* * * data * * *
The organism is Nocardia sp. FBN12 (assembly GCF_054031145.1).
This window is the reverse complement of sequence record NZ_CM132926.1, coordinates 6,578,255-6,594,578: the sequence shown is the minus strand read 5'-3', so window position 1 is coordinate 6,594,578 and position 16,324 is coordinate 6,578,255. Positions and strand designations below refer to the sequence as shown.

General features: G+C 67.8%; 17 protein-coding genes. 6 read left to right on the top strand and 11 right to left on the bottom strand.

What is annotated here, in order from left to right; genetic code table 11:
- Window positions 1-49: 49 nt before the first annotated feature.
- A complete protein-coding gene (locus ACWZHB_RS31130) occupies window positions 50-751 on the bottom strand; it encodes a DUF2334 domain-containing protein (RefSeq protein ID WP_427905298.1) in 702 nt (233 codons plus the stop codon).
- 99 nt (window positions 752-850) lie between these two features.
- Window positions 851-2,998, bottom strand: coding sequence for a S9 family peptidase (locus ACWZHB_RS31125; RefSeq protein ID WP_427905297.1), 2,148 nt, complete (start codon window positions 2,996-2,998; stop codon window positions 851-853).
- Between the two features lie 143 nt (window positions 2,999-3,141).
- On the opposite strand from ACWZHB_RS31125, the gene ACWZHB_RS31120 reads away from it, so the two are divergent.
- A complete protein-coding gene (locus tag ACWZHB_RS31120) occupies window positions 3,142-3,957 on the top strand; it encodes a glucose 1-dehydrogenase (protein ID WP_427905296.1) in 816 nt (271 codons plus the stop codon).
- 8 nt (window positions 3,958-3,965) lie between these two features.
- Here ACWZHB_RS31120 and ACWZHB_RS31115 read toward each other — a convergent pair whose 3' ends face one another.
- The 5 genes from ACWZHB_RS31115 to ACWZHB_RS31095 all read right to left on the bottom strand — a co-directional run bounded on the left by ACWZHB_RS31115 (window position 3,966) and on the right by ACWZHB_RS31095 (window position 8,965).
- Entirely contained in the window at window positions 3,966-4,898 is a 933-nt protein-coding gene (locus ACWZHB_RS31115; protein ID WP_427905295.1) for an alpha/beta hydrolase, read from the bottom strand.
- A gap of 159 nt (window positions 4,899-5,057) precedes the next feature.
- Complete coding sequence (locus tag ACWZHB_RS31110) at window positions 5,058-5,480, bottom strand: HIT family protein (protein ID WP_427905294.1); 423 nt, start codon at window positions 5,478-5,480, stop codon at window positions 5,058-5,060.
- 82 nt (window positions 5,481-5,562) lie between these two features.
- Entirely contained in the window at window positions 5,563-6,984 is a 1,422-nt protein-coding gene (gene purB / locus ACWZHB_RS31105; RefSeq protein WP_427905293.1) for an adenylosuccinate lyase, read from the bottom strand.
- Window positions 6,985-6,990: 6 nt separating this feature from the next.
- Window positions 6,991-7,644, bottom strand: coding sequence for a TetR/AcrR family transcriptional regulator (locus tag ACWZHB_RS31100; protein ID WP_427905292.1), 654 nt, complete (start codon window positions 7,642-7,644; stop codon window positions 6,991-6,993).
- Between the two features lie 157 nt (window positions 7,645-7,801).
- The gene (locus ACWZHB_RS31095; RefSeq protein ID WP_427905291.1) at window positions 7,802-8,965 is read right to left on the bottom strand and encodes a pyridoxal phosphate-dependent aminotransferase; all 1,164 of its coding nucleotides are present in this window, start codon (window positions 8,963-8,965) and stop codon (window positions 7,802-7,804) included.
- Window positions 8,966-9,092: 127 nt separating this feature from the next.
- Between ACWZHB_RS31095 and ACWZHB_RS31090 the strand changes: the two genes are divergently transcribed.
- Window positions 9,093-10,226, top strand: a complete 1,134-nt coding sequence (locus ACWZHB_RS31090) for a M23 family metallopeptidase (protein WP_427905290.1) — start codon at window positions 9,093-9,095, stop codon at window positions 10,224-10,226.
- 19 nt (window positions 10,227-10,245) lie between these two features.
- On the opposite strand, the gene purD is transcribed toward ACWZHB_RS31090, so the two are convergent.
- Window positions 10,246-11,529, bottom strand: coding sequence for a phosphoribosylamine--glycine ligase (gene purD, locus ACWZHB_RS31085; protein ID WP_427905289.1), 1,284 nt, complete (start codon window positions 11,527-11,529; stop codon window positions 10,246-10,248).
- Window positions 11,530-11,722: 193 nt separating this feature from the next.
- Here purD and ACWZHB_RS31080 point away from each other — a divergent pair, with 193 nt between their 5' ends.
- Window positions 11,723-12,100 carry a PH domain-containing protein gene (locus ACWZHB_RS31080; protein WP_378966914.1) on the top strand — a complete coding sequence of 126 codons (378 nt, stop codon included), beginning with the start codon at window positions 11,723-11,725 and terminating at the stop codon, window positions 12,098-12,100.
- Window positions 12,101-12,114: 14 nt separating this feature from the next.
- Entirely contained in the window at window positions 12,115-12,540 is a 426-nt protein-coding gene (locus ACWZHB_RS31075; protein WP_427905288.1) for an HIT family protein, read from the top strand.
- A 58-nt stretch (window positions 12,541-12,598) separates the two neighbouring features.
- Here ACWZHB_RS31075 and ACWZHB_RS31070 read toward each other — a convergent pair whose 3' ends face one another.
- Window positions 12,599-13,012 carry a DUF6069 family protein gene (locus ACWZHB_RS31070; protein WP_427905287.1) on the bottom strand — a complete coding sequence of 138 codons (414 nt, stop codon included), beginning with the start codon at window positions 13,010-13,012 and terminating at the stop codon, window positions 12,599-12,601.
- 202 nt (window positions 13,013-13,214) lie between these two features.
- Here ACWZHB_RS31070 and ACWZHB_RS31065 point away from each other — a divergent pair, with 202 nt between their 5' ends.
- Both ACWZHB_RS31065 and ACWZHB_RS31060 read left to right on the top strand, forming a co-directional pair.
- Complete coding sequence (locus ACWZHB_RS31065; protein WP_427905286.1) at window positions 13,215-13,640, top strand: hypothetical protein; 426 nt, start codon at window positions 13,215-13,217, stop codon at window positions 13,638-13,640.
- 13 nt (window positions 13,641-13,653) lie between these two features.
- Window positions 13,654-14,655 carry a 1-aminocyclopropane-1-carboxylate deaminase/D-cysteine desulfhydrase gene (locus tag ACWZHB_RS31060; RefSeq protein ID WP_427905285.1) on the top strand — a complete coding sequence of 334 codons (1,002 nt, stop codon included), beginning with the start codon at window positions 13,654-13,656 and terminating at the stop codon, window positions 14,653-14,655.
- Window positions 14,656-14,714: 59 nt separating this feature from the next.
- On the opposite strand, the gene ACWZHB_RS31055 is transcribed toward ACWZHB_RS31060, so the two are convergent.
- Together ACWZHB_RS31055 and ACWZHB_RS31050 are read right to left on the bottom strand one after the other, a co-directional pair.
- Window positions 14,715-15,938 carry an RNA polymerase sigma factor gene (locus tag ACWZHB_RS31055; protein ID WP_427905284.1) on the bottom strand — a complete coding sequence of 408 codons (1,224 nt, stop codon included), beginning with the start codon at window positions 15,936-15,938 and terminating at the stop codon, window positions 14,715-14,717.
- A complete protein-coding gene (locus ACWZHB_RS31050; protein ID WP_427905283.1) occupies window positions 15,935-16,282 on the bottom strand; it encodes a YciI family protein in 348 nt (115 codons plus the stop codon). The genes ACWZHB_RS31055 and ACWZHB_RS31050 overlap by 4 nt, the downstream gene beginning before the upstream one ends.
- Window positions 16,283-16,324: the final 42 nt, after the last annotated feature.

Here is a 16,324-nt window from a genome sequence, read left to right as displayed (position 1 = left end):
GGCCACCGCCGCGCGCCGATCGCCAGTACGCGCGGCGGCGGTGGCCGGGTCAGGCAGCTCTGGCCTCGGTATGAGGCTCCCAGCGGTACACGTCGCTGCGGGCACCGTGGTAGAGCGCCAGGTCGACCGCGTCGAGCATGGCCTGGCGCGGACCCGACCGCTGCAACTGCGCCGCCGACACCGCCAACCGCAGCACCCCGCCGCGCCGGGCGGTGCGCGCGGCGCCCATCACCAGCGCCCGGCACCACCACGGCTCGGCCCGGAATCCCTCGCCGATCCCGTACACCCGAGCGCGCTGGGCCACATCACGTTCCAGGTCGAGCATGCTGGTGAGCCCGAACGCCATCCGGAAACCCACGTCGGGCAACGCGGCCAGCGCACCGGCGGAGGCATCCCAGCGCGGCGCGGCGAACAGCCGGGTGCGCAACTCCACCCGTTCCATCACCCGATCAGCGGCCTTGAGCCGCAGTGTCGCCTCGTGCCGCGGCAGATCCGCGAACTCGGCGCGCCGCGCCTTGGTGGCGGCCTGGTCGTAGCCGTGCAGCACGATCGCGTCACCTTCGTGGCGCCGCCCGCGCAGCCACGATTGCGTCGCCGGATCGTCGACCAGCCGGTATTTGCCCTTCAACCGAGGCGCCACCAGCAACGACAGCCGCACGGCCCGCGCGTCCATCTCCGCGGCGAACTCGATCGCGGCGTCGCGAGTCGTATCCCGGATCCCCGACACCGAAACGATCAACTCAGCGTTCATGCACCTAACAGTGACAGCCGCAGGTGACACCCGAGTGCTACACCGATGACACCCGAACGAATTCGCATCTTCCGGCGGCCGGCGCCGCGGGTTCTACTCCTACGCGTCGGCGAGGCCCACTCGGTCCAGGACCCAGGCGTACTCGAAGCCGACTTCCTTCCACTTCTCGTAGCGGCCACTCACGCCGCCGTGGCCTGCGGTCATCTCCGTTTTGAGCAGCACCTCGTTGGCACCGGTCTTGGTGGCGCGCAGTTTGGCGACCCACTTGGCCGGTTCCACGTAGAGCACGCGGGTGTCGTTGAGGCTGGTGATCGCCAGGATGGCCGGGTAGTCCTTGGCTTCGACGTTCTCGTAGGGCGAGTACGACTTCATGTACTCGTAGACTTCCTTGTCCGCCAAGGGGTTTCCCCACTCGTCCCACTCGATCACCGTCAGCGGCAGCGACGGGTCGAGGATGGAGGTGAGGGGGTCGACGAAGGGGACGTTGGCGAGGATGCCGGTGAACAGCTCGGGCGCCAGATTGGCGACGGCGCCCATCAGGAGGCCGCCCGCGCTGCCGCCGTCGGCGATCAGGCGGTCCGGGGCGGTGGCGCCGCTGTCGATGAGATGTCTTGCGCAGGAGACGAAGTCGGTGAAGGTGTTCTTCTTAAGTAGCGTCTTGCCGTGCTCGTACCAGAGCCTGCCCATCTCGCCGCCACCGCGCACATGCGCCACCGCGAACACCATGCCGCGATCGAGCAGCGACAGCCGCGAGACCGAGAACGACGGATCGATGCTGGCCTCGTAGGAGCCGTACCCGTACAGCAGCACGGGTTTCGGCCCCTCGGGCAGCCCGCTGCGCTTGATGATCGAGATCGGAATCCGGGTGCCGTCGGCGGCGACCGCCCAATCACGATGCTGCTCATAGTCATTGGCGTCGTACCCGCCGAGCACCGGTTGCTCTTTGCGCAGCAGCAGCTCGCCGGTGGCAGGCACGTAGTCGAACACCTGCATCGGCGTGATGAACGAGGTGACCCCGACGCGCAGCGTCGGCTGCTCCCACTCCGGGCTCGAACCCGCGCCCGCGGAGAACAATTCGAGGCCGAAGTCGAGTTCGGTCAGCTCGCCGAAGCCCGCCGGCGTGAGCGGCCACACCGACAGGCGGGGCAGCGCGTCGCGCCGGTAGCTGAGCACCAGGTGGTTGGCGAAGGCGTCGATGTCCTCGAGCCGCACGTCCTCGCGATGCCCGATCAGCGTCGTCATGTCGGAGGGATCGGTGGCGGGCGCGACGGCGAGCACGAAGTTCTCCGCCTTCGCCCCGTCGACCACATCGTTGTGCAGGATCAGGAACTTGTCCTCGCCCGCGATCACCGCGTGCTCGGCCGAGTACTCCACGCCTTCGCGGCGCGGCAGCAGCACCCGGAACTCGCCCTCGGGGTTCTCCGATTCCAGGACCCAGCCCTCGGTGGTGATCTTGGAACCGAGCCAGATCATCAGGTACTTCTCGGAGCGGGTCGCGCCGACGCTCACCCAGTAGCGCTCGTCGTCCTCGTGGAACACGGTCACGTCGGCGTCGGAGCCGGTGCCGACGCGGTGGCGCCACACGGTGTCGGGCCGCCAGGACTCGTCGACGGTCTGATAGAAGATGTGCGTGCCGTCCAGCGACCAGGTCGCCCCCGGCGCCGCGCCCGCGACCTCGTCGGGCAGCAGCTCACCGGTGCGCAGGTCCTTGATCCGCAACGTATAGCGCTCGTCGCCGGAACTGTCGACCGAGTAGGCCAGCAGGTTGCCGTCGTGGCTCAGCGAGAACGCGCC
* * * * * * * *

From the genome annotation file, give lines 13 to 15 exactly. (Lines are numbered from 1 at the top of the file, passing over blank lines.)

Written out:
- Here ACWZHB_RS31120 and ACWZHB_RS31115 read toward each other — a convergent pair whose 3' ends face one another.
- The 5 genes from ACWZHB_RS31115 to ACWZHB_RS31095 all read right to left on the bottom strand — a co-directional run bounded on the left by ACWZHB_RS31115 (window position 3,966) and on the right by ACWZHB_RS31095 (window position 8,965).
- Entirely contained in the window at window positions 3,966-4,898 is a 933-nt protein-coding gene (locus ACWZHB_RS31115; protein ID WP_427905295.1) for an alpha/beta hydrolase, read from the bottom strand.